Fine Motor Skills– Handwriting, Keyboarding, Feeding

It feels like a stabilizing hug. A simple intervention that can do so much!

Wearing a OTvest, denim weighted vest, can help those who struggle with fine motor skills, such as handwriting, keyboarding, drinking from a cup or holding a spoon, comb, or toothbrush, buttoning or fastening one’s clothes, coloring, cutting with scissors, or putting a puzzle together.
teachershands

The deep pressure (provided by the weights lying directly upon muscle fibers) can stimulate the brain to produce neurotransmitters which effect our sense of calmness, focus and well-being, and an increased attention-to-task. In addition to the calming, focusing effect of the application of deep pressure, trunk stability is also increased because of the patented weight placement inside of the vest–which helps reduce tremors and stabilize the trunk for increased distal (hand) coordination–providing increased control of arm and hand use. Person’s with movement disorders such as Parkinson’s disease, dystonia, cerebellar ataxia, multiple sclerosis, athetoid cerebral palsy, and intention tremors can often see improved fine motor and upper extremity function when wearing a OTvest.

 Handwriting  can be a particular struggle for those with ADHD or difficulty with hand control, as staying within the lines of ruled paper, forming the “points of juncture” necessary to create letters, and the visual attention and fine motor skill needed to “cross all the t’s and dot all the i’s” requires an extreme amount of  visual attention-to-task and motor coordination. Tremors can further impair fine motor function.

In the research published in The American Journal of Occupational Therapy by Nancy VandenBerg, OTR/L, the ADHD children in the study showed an increase in attention-to-task while performing fine motor tasks such as cutting, drawing, pasting and writing by 18-25% while wearing a weighted vest. Using her experience with sensory integration treatment, Bobath and NDT theory, and knowledge of the central nervous system, Ms. VandenBerg created the OTvest, as she was excited by the outcomes of the research study, but realized that a weighted vest needed to provide weight directly to the muscles receptors and could therefore, use less weight than often found in other available weighted vests through this more effective use of direct weight placement on the body, rather than weight supported by the garment by hanging inside pockets.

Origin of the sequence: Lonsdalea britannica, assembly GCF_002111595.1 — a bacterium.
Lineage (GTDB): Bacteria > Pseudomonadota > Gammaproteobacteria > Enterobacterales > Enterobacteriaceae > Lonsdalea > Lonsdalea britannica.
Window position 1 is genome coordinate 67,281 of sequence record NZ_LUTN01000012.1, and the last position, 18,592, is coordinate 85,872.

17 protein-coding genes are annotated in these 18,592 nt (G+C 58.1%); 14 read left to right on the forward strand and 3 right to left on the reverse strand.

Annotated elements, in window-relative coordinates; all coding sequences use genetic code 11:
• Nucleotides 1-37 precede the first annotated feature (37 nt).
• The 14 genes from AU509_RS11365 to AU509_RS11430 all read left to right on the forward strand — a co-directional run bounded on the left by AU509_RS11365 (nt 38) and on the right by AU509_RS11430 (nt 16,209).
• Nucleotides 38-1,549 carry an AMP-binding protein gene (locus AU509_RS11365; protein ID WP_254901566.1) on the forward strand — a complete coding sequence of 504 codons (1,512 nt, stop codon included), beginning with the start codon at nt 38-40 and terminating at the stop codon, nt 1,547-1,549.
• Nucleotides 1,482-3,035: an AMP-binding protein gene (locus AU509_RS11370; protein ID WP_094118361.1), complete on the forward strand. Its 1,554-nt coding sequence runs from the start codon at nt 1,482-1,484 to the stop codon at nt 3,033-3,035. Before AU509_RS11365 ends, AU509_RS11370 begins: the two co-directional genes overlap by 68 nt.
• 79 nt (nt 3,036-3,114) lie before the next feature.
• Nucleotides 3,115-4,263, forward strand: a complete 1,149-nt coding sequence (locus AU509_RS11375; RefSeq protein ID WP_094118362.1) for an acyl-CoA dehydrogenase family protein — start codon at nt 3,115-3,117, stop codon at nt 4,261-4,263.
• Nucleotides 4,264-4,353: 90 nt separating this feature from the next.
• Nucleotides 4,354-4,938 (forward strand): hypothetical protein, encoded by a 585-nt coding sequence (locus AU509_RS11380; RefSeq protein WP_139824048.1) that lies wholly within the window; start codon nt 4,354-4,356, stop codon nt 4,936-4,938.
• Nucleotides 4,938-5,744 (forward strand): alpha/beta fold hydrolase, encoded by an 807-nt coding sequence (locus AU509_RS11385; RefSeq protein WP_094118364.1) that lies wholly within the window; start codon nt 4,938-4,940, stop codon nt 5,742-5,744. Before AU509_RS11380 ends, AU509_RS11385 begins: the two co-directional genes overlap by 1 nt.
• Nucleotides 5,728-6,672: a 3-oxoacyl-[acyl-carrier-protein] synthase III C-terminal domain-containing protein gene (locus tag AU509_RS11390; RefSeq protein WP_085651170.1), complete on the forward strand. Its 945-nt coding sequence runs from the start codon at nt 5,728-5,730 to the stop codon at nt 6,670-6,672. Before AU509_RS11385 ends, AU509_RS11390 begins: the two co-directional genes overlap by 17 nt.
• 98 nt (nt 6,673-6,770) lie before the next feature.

A first grade teacher excitedly showed Ms. VandenBerg a class assignment by a boy in her class, done while wearing a OTvest–completing a page for the first time, and coloring within the lines of the triangles and geometric shapes for the math assignment, which he rarely, if ever, could do without wearing the OTvest, weighted vest. The teacher said that the young child told her, “I feel like a brand new boy.” He typically had papers and pencils all over the floor around his desk, being very unfocused and disorganized. He was so proud of himself as he could see the difference in his work. What an improvement in self-esteem!

Occupational therapists have reported that wearers of the OTvest, weighted vest have shown almost total elimination of tremors. Improvement has been seen with elderly wearers, for example, in improvement in daily living skills such as being able to hold a cup of coffee without spilling due to the increase in trunk stability.

1. VandenBerg, N.L. (2001). The use of a weighted vest to increase on-task behavior in children with attention difficulties. American Journal of Occupational Therapy, 55, 621-628. November/December 2001. This research is also in the book, Pediatric Issues in Occupational Therapy: A Compendium of Leading Scholarship (Royeen, 2004) published by AOTA (N. VandenBerg, Chapter 25.)